Sashiko and other stitching

Queenie’s Needlework

My Quilt Diary

Happy Stitching!

emily

Mom’s Pencil Box Quilt

Last weekend we finally got to celebrate Christmas with my family, so now I can show you one of my January finishes!!

cover

 

 

 

 

 

 

Last summer, when Sweet and Simple Sewing came out, I knew I had to make the cover quilt for my mom.  She’s a graphic designer, and taught high school art for years.  So I told her to pick out a jelly roll she liked, and I’d make the quilt for her (and review the book for you– double score!)

Here’s my version of the Pencil Box quilt.

Pencil box quilt

 

 

 

 

 

 

Although I’m not terribly confident at applique, I was happy with the way these bright pencils turned out.

close-up

 

 

 

 

 

I modified the original pattern a bit by leaving out the wide center applique band.  I did that for a couple of reasons.  One, I was worried about a ten-inch wide band of interfacing making the quilt hard to snuggle with, and two, I ran out of time.  But it’s a testament to the book that I managed to finish this project in less than a week.

The backing fabric literally jumped off the shelf and into my cart at JoAnn’s.  Doesn’t it just look like the bottoms of colored pencils?!

backing

 

 

 

 

 

 

And a label shot of the quilt.  I love this method of sewing labels into the binding.  If I don’t do it this way, they usually don’t get done.

label

 

 

 

 

 

In case you’re wondering, yes, my mom loved the quilt.  And mostly, I loved making it.  The instructions were clear and easy to follow.  I remembered from previous sewing mishaps that when sewing long strips like this, it pays to alternate your sewing direction after each long seam.  So happily, I had straight pencils at the end.

The book has other fun projects as well.  I like the originality of the designs.  The hand-bound journal especially appeals to me.  Instead of simply covering a store-bought book, the instructions actually tell you how to MAKE a book.  I may have to try that one of these days.  (The picture below and picture of the book cover are both from the Martingale website.)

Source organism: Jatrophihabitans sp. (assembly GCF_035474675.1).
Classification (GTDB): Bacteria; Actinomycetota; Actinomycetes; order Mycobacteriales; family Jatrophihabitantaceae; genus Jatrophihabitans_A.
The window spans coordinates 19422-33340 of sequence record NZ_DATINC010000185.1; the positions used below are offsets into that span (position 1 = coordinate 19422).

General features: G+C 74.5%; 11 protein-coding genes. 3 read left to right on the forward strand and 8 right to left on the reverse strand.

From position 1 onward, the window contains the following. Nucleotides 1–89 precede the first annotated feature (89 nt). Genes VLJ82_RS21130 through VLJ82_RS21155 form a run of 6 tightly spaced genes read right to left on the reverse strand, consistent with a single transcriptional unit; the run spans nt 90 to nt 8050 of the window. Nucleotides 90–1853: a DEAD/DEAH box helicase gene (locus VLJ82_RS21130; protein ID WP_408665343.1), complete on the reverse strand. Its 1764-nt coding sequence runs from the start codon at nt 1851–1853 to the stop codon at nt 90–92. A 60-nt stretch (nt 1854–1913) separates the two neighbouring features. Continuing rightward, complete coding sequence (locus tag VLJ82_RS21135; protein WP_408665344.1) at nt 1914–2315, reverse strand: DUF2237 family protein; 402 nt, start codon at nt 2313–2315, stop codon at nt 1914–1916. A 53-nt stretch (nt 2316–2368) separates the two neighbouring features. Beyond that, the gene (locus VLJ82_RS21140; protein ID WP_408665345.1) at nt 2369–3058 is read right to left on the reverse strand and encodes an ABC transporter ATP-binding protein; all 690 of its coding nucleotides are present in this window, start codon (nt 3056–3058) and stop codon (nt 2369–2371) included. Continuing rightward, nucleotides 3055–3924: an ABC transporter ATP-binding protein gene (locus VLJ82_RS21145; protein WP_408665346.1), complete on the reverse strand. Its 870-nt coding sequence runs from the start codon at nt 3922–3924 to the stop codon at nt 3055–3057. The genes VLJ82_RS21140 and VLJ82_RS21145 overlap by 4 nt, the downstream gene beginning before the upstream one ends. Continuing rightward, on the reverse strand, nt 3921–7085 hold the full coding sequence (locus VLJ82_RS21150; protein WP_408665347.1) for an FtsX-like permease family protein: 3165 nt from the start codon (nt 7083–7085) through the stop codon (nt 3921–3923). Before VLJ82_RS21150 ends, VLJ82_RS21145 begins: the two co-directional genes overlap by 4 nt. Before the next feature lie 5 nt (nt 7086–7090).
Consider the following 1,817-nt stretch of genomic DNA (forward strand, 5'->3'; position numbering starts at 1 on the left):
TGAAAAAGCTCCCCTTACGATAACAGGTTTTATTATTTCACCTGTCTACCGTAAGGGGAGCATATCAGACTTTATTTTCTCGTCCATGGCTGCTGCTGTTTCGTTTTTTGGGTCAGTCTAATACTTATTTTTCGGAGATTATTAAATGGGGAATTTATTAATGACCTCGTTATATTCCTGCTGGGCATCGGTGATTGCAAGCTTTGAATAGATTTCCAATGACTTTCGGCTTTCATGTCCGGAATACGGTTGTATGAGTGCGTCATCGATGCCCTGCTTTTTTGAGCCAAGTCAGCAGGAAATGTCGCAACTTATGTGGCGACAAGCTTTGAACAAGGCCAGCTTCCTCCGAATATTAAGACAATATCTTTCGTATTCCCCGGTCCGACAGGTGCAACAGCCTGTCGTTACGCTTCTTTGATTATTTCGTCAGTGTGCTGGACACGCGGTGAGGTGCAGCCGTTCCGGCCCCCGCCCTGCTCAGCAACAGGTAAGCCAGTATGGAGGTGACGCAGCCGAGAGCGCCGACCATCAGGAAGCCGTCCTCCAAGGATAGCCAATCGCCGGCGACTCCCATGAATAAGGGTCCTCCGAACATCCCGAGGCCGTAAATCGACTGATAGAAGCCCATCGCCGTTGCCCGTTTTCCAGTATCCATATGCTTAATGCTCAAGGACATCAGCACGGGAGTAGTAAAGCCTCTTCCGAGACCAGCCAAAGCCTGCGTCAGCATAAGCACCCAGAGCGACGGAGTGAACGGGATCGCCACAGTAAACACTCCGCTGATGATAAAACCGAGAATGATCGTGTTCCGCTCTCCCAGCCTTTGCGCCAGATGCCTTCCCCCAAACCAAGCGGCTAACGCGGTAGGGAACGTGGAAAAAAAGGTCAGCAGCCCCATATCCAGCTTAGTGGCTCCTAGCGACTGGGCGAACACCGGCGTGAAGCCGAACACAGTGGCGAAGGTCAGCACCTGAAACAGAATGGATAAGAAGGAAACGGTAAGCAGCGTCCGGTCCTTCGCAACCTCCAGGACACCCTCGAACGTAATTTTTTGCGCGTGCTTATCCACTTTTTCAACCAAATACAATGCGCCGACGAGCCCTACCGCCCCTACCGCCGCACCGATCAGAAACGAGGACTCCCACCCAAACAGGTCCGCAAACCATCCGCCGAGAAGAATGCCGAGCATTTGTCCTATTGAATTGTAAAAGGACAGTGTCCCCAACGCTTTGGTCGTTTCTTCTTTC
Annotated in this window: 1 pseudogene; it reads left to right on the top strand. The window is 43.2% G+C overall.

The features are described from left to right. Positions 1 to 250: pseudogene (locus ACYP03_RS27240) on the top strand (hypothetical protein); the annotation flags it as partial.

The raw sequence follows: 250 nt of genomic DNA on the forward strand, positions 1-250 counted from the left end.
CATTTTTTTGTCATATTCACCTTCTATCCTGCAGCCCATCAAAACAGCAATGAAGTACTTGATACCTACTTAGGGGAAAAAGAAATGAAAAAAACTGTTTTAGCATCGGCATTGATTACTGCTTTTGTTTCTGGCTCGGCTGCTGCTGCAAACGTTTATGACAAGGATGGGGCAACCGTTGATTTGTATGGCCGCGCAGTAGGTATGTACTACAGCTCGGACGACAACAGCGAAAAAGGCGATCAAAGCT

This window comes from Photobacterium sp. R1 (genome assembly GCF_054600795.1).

4ths B1232.indd

 

 

 

 

 

 

 

 

Happy Stitching!

emily

Two Gift Ideas for the Quilters on Your List

How are we approaching the holiday season already?  Seems like just yesterday was the first day of fall. . . Anyway, if your Black Friday plans include shopping, I wanted to share with you two fun new titles from That Patchwork Place that might be perfect for quilty friends.  (Disclaimer:  Martingale provided me with digital review copies of these books.  All opinions expressed below are my own.  All images in this post are courtesy of Martingale.)

B1255_AFlairforFabric_COVER_web

 

 

 

 

 

 

 

First up, A Flair for Fabric, compiled by Linda Lum DeBono (one of my all-time favorite designers).  This book incorporates projects from fifteen Henry Glass fabric designers, with a huge assortment of styles and techniques.  You’ll find applique, piecing, quilts, a sewing caddy, a pillow and an aromatherapy bag.  Some of the projects have a modern feel, others are very traditional.  What sets this book apart, however, is the page that comes after most of the project instructions.  The designers explain ways to use the leftover fabrics (from a coordinated line), with other fabrics in your stash to create a new look.  The tips are so insightful, I found myself skipping to each of these pages to try and absorb all the information at once.  They even covered topics like blending traditional small prints (think Civil War reproduction fabrics) with batiks!  It looks gorgeous in the book, I’m going to have to try out their tips on my own stash before I’ll completely believe that possibility. All of the designers featured in this book donated their work so that the book’s royalties could go straight to the Red Cross and victims of Hurricane Sandy.

3rds B1255_Flair_for_Fabric_CC.indd

 

 

 

 

 

 

 

I think the tips alone make this book a good addition to a quilting reference library, but I’m also planning to make the cute quilting caddy!

 

B1278_FreeMotionforBeginners_web